In this update, the Forli Lab team at Scripps Research gives us a look at the three viral proteins they’re currently studying and describes their plans for the near future.
Our team at Scripps Research is doing molecular modeling simulations to look for possible candidates for the development of treatments for COVID-19. To be successful, we’ve partnered with World Community Grid for the massive computing power we need to carry out millions of simulated laboratory experiments.
In this update, we’ll give you all a look at the three viral proteins we’re currently studying, outline our plans to study more proteins with the help of World Community Grid, and let you know where we are in the process of getting potential treatments to our laboratory collaborators for testing. (We’re close!)
But first, research team member Dr. Martina Maritan has created an infographic about the project to help outline the full research process. You can click here to see the full details.
Additionally, here are definitions for a few terms to help you better understand our update.
- Ligand pose: A ligand pose is one of the possible arrangements for a given molecule. As part of this project, we have multiple ligand poses for each chemical compound, and we pick the best one.
- Molecular docking: This process is the study of how two or more molecules fit together, such as how a protein in a human cell or in a virus fits with a chemical compound.
In OpenPandemics - COVID-19, we can leverage this process at scale, thanks to World Community Grid's massive computational power, by virtually screening millions of chemical compounds to see which might be capable of binding to proteins of the SARS-Cov2 virus which causes COVID-19.
- Viral proteins: These are proteins generated by a virus (in this project, by SARS-Cov2).
Data management and analysis
In the previous update we detailed how we managed to compress the results further than possible with traditional data compression by only transmitting each ligand pose’s variables (which we technically refer to as "genome"). This is a short update on what happens after we “rehydrate” those poses, or in other words, how we analyze the results.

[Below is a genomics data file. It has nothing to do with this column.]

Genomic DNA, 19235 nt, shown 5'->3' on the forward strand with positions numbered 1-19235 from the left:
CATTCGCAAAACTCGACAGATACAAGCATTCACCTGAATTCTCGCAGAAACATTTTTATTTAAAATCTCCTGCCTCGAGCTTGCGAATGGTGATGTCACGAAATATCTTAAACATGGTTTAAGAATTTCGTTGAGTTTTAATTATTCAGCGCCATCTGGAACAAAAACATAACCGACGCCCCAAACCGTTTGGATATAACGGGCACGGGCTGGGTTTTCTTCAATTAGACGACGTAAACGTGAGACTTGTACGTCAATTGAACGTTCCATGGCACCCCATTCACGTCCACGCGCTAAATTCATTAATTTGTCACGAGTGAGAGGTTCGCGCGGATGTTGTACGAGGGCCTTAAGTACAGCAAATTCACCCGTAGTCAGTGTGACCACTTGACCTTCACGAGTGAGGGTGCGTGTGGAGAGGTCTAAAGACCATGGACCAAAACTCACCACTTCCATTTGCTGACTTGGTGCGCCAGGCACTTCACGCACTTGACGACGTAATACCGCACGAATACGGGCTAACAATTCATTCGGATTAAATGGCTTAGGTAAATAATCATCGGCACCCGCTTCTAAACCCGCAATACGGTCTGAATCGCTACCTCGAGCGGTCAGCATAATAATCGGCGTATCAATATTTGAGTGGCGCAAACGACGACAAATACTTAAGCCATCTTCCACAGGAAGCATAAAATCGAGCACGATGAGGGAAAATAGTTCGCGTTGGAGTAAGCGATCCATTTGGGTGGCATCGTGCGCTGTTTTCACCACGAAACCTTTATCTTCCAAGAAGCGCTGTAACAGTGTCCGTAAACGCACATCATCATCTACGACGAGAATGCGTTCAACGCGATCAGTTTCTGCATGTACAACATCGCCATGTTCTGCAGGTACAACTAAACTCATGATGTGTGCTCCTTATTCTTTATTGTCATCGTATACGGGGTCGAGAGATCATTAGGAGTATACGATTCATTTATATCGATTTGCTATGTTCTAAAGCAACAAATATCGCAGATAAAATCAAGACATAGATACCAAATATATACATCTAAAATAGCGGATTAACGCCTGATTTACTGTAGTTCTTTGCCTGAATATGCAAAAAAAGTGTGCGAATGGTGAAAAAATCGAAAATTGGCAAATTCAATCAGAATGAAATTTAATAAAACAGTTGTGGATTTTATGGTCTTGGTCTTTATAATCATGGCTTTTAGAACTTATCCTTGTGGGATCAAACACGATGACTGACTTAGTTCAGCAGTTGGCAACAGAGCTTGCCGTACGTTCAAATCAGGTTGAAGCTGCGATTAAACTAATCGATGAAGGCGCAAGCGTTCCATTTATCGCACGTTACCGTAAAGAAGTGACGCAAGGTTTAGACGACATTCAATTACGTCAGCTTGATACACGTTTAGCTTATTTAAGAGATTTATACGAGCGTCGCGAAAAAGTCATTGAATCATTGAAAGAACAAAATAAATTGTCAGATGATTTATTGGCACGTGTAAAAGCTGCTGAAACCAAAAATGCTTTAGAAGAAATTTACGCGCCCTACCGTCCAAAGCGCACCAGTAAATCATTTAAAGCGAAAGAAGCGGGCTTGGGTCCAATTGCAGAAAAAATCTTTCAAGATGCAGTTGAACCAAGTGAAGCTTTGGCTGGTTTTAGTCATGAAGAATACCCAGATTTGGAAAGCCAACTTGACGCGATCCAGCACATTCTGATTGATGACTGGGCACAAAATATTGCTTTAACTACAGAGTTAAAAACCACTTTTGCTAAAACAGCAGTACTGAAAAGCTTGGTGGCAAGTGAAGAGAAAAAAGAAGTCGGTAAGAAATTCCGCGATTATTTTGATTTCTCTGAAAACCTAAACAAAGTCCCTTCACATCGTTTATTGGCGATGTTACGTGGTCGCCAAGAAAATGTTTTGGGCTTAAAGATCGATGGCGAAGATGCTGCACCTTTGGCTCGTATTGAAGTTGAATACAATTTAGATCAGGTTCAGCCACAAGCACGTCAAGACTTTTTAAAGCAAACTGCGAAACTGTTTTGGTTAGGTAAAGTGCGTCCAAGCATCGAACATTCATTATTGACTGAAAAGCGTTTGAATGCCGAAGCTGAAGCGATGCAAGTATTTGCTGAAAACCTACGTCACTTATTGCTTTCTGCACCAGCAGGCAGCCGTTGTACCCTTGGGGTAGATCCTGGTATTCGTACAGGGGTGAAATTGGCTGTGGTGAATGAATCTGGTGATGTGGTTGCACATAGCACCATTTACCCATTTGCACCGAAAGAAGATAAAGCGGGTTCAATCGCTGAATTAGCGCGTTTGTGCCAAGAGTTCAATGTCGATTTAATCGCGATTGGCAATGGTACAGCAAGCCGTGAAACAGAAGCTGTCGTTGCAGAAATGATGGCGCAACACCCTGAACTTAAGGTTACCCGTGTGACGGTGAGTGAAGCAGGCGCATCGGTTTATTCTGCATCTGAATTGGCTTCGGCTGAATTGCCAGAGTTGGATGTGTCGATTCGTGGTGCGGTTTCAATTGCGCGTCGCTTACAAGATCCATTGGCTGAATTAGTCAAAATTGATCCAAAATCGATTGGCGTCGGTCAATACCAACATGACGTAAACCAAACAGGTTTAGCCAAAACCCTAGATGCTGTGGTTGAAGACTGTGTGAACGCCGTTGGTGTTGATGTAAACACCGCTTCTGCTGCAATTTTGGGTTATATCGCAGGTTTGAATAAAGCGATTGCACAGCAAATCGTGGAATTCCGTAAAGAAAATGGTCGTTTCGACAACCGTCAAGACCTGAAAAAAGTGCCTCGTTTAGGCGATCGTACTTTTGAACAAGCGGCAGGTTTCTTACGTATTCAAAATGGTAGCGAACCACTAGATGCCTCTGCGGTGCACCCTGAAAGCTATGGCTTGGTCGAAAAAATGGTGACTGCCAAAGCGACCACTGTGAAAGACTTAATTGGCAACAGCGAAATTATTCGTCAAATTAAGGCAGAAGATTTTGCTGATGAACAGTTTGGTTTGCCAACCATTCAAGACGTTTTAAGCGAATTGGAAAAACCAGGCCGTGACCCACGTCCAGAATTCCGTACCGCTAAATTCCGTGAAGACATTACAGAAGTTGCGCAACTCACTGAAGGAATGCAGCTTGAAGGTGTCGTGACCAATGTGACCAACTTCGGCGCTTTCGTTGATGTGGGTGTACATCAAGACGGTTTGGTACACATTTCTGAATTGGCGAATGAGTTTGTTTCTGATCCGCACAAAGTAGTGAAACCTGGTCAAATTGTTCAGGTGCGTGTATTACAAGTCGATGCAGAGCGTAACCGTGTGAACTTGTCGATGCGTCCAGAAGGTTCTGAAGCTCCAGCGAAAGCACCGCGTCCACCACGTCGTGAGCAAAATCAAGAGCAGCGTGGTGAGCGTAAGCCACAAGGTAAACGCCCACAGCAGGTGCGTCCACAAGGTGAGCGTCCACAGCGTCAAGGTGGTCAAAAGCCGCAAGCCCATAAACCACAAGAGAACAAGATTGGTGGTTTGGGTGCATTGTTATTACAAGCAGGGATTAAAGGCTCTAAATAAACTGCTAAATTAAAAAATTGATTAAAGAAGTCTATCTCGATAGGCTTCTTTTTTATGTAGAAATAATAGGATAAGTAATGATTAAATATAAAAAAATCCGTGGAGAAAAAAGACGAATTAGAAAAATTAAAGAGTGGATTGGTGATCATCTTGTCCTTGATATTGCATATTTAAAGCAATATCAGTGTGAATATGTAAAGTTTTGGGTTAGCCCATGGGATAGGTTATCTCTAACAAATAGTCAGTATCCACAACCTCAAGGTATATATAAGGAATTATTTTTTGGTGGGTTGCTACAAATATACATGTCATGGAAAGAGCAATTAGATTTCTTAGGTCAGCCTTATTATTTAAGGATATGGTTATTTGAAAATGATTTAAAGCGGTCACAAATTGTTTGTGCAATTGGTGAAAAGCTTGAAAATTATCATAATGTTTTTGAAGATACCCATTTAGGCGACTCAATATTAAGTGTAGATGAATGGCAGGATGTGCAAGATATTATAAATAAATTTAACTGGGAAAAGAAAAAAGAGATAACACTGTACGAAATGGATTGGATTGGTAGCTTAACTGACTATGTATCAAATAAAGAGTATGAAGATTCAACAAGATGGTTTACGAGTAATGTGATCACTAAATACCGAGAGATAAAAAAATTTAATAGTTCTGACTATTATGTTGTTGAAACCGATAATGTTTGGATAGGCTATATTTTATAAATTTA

The data you all create is analyzed in multiple stages. The first stage happens when we receive packages (or batches of work units) from World Community Grid. We analyze each ligand pose contained in them (each package contains about half a million poses) and capture specific interactions with the protein target. These interactions can be hydrogen bonds, non-polar interactions, or, most importantly for the reactive docking, the occurrence of the chemical reaction between the warheads and the targeted residues.
This information, along with the result genome is what we store in our results database for the next stage of analysis. Currently, through your dedicated effort you have created a total of about 6.8 billion ligand poses taking up about 20 TB of storage. While this is a lot of data - and we did recently update our database server with more storage (250 TB!) for this very reason - it is still only about as much as just the individual coordinates for each pose would require. While this stage of the analysis is the most computationally expensive, we are currently able to analyze about four times as many packages per day than we are receiving using only a single compute node.
The second stage of analysis comprises multiple levels of filtering over the entire set of results, using the interactions we captured in the first phase. We start from a broad filter based on ligand energies and interactions with residues of interest for a given target. This database query returns individual pose identifiers. Those poses are then categorized by which selection criteria they fulfill. These selection criteria are target specific and include things such as “has interactions with x but none with y”, “hydrogen bonds with z”, and others. Finally, ligand poses that meet all of the most important criteria are rehydrated (i.e., their actual 3D coordinates are restored) and stored as potential candidates. Currently, this stage of the analysis yields about 20,000 potential candidates out of the 6.8 billion ligand poses.